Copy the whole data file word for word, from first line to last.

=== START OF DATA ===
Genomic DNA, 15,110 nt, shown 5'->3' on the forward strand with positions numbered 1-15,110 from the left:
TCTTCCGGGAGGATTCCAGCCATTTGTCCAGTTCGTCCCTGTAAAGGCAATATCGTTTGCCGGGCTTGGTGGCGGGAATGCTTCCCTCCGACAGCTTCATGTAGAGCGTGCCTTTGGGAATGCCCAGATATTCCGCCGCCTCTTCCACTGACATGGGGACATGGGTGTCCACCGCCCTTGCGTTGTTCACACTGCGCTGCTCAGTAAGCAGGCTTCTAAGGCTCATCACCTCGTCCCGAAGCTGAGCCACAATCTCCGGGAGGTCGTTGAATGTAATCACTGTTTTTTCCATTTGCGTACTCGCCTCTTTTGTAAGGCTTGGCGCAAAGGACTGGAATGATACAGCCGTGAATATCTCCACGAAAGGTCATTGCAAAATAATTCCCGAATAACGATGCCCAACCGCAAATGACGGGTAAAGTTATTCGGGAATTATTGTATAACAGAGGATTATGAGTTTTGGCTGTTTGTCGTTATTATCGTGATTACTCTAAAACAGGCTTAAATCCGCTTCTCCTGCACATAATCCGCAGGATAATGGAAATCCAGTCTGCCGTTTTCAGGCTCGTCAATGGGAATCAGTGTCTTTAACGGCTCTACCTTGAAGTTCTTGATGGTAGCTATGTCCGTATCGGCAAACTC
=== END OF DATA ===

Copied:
Genomic DNA, 15,110 nt, shown 5'->3' on the forward strand with positions numbered 1-15,110 from the left:
TCTTCCGGGAGGATTCCAGCCATTTGTCCAGTTCGTCCCTGTAAAGGCAATATCGTTTGCCGGGCTTGGTGGCGGGAATGCTTCCCTCCGACAGCTTCATGTAGAGCGTGCCTTTGGGAATGCCCAGATATTCCGCCGCCTCTTCCACTGACATGGGGACATGGGTGTCCACCGCCCTTGCGTTGTTCACACTGCGCTGCTCAGTAAGCAGGCTTCTAAGGCTCATCACCTCGTCCCGAAGCTGAGCCACAATCTCCGGGAGGTCGTTGAATGTAATCACTGTTTTTTCCATTTGCGTACTCGCCTCTTTTGTAAGGCTTGGCGCAAAGGACTGGAATGATACAGCCGTGAATATCTCCACGAAAGGTCATTGCAAAATAATTCCCGAATAACGATGCCCAACCGCAAATGACGGGTAAAGTTATTCGGGAATTATTGTATAACAGAGGATTATGAGTTTTGGCTGTTTGTCGTTATTATCGTGATTACTCTAAAACAGGCTTAAATCCGCTTCTCCTGCACATAATCCGCAGGATAATGGAAATCCAGTCTGCCGTTTTCAGGCTCGTCAATGGGAATCAGTGTCTTTAACGGCTCTACCTTGAAGTTCTTGATGGTAGCTATGTCCGTATCGGCAAACTC